June 9, 2016 Hempstead, NY – In a historic move, a clergy session of an annual conference has approved for ordination and commissioning numerous out queer clergy despite a 44-year history of official anti-LGBTQI bias in The United Methodists Church. The vote late last night by the New York Annual Conference culminates decades of opposition to The UMC’s discriminatory policies by the conference and comes on the heels of a contentious General Conference that affirmed the church’s anti-queer status quo amidst a rising movement of ecclesial disobedience.
The New York Annual Conference clergy session approved for commissioning Elyse Ambrose, Bruce Lamb, and Lea Matthews; and approved for ordination Alex da Silva Souto. All four are signers of the Methodist in New Directions-organized “Open letter to the people of the United Methodist Church” in which, for the first time in the church’s history, a group of LGBTQI clergy came out in a collective action.
“Through God’s grace, and the fruits of the labor of Christ’s agents of love, justice, and peace, I stood before NYAC clergy session this evening as a whole person, and my call to ordained ministry was affirmed,” said Alex da Silva Souto. “It’s a great blessing to be measured by the content of my character and the passion of my ministerial commitment, as opposed to being misjudged and oppressed because of the gender of the one I love.”
Said Lea Matthews, “When I walked back into the clergy session to a standing ovation and approval, my heart grew. It grew in gratitude to this body, for its historic courage. It grew in love for my LGBTQI brothers and sisters and allies, who have worked so hard to ensure this outcome and my safety. And my heart grew in hope for the Church, as this approval signals a definitive step away from perpetuating theological abuse and towards widening the net of God’s love and justice for all God’s children. I say amen to that!”
Bruce Lamb expressed, “I am very thankful to the New York Annual Conference for being a river of life and love for all Gods children where all truly means all. I am thankful that I can live out my calling as a pastor as an out gay man in my church. The people that are here are the church and I’m so grateful to the NYAC for being the church. The Spirit is moving and I am so grateful that we are listening to the Spirit and moving with it.”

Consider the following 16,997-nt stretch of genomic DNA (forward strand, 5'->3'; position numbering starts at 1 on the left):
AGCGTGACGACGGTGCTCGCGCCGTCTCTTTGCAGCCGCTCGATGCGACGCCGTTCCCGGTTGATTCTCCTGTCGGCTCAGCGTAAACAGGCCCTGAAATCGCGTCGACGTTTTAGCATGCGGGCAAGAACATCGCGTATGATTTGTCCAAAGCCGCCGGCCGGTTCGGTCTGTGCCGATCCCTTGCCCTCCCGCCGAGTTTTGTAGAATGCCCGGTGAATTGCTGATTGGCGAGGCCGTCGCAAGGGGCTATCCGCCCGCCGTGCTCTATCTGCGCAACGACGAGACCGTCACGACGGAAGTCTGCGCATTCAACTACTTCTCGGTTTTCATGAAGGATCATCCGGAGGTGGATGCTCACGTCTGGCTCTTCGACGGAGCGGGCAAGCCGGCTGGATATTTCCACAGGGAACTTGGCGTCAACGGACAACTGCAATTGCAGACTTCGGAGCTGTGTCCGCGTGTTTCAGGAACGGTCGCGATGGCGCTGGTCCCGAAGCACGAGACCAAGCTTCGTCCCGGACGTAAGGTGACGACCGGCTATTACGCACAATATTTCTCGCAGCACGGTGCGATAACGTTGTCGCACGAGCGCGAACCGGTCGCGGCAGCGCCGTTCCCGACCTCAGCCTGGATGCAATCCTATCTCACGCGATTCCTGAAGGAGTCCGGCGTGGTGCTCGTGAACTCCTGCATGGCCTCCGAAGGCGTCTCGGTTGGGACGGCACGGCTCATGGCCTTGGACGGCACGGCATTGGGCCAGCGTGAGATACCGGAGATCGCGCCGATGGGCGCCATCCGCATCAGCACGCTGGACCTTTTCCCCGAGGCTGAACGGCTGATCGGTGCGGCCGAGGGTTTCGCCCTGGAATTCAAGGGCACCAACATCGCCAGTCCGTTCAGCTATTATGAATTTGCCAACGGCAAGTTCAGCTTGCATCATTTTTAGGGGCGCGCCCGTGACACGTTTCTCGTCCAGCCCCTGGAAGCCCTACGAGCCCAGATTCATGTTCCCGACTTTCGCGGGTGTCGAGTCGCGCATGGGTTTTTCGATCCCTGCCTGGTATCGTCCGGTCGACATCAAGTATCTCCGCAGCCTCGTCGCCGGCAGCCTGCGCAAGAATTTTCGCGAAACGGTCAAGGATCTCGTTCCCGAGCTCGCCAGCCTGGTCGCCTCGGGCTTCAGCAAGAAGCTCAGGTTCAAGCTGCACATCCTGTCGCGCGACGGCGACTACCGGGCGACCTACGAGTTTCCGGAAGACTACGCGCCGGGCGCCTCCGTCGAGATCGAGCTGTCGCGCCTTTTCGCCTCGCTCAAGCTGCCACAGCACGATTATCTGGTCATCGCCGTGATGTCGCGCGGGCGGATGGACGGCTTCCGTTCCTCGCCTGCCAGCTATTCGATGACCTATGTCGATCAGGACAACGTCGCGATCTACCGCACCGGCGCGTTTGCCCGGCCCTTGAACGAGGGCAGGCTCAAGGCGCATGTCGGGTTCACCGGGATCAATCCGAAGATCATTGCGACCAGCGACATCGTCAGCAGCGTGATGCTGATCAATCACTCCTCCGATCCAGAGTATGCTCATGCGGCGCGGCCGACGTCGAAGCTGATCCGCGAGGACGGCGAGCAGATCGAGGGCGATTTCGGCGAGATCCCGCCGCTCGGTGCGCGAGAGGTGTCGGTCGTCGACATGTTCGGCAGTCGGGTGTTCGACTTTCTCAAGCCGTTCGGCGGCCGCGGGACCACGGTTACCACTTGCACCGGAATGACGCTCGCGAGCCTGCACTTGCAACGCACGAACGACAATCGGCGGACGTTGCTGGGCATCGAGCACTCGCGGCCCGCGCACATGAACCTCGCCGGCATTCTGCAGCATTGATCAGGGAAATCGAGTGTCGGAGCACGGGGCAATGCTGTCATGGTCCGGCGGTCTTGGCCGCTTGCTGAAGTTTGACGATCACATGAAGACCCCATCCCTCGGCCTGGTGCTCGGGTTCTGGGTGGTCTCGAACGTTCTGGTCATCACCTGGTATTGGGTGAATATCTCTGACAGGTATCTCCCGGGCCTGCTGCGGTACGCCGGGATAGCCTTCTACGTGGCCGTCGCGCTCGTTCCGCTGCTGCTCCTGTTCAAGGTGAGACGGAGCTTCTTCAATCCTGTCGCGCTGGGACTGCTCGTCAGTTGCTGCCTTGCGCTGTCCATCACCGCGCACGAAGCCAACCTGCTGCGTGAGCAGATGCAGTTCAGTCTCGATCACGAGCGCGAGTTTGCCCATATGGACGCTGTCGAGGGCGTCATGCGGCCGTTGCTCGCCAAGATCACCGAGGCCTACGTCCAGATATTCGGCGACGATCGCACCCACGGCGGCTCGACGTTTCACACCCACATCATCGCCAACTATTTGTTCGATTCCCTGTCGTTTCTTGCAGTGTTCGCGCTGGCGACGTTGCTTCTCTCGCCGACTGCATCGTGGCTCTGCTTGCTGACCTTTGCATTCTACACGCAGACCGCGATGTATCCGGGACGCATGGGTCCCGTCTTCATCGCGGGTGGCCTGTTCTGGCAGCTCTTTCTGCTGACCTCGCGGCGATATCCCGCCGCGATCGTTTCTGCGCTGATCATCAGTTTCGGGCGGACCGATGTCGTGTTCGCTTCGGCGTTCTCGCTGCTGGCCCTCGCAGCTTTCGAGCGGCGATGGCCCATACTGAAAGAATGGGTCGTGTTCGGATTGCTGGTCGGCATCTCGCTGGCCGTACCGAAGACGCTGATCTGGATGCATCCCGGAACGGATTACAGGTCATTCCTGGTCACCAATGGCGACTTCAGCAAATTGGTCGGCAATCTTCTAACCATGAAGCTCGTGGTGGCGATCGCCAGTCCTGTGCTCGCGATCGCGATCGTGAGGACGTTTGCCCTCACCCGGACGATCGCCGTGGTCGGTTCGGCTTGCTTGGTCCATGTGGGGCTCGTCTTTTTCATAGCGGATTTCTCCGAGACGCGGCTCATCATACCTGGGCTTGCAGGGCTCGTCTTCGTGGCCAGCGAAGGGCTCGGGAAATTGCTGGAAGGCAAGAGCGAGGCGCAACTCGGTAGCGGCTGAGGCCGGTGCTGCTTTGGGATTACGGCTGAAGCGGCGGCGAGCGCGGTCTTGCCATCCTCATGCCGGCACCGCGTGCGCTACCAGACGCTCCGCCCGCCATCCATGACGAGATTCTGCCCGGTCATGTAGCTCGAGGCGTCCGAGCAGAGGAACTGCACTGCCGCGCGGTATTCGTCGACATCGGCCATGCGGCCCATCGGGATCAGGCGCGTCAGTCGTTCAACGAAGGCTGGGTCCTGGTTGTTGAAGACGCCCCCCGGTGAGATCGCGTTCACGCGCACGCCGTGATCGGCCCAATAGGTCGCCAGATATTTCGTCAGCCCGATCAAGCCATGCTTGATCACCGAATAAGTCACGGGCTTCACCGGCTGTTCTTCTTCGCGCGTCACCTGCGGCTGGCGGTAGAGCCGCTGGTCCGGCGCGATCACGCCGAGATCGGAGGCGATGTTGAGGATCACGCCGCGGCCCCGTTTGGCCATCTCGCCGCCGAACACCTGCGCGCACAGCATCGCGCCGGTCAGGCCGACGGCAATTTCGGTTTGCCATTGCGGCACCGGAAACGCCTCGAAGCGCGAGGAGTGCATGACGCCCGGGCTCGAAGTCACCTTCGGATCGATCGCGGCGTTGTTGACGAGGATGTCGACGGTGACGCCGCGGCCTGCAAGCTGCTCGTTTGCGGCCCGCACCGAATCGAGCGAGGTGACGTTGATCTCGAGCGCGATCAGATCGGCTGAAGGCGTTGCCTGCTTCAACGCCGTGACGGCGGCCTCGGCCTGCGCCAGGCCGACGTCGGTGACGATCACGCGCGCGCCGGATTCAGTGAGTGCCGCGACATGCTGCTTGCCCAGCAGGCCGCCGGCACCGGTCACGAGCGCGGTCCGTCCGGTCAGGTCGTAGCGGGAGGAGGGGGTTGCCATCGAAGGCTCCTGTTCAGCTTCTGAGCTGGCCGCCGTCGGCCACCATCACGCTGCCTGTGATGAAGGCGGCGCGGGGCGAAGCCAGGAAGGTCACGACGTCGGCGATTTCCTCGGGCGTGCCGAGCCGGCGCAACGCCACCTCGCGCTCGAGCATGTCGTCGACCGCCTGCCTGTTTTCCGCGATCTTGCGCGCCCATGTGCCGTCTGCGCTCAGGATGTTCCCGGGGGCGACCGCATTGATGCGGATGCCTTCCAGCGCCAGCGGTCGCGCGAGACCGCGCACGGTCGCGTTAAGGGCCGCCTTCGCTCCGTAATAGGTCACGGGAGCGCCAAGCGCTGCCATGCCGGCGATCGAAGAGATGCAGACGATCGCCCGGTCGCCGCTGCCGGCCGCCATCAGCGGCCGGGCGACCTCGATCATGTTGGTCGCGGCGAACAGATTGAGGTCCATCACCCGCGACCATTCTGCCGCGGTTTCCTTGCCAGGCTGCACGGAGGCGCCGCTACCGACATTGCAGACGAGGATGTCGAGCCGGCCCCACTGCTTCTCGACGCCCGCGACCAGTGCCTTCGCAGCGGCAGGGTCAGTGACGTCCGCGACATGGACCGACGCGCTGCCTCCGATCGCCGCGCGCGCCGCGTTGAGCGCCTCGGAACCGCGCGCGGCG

Elyse Ambrose added, “I am overjoyed for myself and my colleagues and friends of the New York Annual Conference, even as I mourn for friends, colleagues, and people I will never know for whom such communal affirmation is not a reality – whose road to ordained ministry is much less hospitable and Spirit-filled than mine is today. It’s bittersweet, and I will still wear my blue armband on Saturday as I think of them.”
For the last 10 years, MIND has organized an armband witness at the annual ordination service, in solidarity with those called by God but rejected by the church. The New York queer clergy letter, released May 2, appealed to LGBTQI clergy across the denomination to join them, and one week later, 111 queer UMC clergy did just that in another open letter. That, in turn, was followed by a pledge signed by 2,300 straight clergy pledging that “If a clergy person is removed from their charge for being LGBTQI, we will refuse to fill their pulpit.”
Meanwhile, the Boards of Ordained Ministry of the New York, Baltimore-Washington,Pacific Northwest and Northern Illinois Conferences all announced this spring that they will not consider sexual orientation or gender identity in their evaluation of candidates.
The New York Annual Conference has a long history of actively opposing the denomination’s anti-LGBTQI policies.
Contact: Dorothee Benz 718-314-4432, firstname.lastname@example.org